The NSW Labor Government has a death wish. Not content with creating a tide of resentment and anger in electorates across Sydney, Wollongong, Newcastle and the bush, it has now incensed its own left-wing faction and many trade unions.

That may not seem a serious matter — the left and the unions are congenitally angry and “against the government”.

But when you consider that the left and the unions provide much of the cash as well as the foot soldiers in an election campaign, it is self-evident that both these sections of the ALP need to be on-side and not offside as the March 2011 election approaches.

Today the NSW ALP general secretary Matthew Thistlethwaite will receive a formal letter from the minority left-wing faction calling on him to uphold party policy and oppose the proposed privatisation of two jails.

The weekend meeting of the left unanimously condemned Corrective Services Minister John Robertson, the former Unions NSW secretary, for re-interpreting established policy and pushing the sell-off plan.

Robertson argues that because the management rights are up for sale and not the bricks and mortar of prison facilities, then the sale falls within the current platform.

This bogus sophistry has been repudiated by three left-wing members of the party’s legal and constitutional affairs committee, James Shaw, Luke Whitington and Cameron Murphy, who have written to Thistlethwaite saying:

We refer to the final paragraph of Rule 11.2 Corrective Services Objectives of the System which states that “Labor opposes the private contract management of prisons”. We submit that this gives an unambiguous direction to any Labor Government not to privatise or contract out prisons.

The weekend left gathering also voted to oppose the sale of NSW Lotteries, NSW Waste Services, the superannuation services manager Pillar, and various sectors of the electricity industry — all issues which are causing disquiet among the party rank and file, the public service and the general public. Even The Sydney Morning Herald has published an editorial opposing the lotteries sell-off as short-term idiocy (well, not in exactly those words).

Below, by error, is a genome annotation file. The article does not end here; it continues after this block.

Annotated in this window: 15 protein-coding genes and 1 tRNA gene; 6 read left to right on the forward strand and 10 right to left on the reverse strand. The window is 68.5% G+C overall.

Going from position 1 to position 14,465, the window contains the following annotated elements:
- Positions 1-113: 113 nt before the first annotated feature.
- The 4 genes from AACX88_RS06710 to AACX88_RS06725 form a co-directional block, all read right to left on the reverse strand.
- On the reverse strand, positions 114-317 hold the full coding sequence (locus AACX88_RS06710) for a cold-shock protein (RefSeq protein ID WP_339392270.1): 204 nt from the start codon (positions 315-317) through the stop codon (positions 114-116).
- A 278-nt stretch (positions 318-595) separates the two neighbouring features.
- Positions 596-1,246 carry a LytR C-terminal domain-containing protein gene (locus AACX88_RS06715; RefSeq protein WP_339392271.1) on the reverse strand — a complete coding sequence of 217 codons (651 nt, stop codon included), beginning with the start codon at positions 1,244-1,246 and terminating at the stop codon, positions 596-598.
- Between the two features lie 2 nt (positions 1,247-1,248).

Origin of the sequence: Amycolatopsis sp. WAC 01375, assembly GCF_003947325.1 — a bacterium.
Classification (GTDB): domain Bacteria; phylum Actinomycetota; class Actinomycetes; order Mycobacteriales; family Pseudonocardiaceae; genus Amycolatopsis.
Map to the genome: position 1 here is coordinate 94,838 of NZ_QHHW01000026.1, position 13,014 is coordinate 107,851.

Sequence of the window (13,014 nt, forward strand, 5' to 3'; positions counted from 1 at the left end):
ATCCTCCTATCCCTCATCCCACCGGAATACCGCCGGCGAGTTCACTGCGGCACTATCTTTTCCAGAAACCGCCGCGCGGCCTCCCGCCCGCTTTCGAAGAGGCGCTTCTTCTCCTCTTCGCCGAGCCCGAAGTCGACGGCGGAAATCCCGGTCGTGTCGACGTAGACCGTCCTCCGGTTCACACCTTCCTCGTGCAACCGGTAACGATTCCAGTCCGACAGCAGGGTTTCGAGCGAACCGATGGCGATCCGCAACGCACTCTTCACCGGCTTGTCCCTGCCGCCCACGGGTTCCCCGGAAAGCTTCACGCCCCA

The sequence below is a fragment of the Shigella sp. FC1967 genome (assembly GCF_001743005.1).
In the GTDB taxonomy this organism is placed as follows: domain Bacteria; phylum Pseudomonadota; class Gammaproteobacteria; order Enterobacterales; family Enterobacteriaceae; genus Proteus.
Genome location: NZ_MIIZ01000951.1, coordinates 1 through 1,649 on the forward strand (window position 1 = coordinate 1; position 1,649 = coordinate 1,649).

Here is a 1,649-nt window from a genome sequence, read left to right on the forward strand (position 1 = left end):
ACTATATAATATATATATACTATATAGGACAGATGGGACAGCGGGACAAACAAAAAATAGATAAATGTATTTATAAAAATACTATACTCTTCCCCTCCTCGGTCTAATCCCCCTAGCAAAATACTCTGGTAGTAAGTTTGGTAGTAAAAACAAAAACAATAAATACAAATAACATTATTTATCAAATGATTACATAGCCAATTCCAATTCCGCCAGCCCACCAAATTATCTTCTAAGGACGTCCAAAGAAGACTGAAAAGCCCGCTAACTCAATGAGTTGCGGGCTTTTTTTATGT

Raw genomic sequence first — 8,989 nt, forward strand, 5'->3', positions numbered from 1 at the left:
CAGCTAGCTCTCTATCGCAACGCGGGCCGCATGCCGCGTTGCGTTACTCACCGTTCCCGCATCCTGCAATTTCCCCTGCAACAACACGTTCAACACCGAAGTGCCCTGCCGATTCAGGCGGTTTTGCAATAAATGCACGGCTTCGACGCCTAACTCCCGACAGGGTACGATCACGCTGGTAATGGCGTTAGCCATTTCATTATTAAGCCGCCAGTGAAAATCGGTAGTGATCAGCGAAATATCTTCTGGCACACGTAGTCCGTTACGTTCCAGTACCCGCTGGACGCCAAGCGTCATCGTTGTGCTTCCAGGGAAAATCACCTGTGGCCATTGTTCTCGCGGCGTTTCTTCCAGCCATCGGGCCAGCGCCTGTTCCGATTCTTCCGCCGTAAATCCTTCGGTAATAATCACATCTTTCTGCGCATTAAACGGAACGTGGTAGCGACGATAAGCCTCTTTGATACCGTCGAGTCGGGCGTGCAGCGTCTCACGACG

“A reversal of these decisions to privatise and sell off public assets could do much to rebuild the confidence of the electorate in the State Labor Government in the run up to the next State election,” the left’s motion declared.

However, the Rees Cabinet has stopped listening. It is forging ahead on a program which changes from day to day, lacks cohesion, is rarely explained in a rational and consistent way and shows little understanding of the deep-seated troubles afflicting the NSW economy.

Even NSW Green MPs Sylvia Hale has weighed into the debate saying:

John Robertson’s attempt to say that privatising the prisons is not really privatisation because the government will still own the buildings is just laughable.

Not only is the state Labor government incompetent, it no longer stands for anything, not even its own policies.

And that just about sums governance in the Premier State.

Peter Fray

Support journalism that makes things better, not worse.

Rupert Murdoch had never had a US president in his pocket before Donald Trump landed there in 2016.

This week, we explored the relationship between the two men and why Murdoch should be held to account for the making of Trump.

Where do you start with dismantling the media empire that delivered us a phenomenon like Trump?

Here’s one thing you can do: Support the journalism that makes things better, not worse.

Subscribe to Crikey today with the promo code MADEMEN and get 50% off an annual membership.

Hurry, 48 hours only.

Peter Fray
Editor-in-chief of Crikey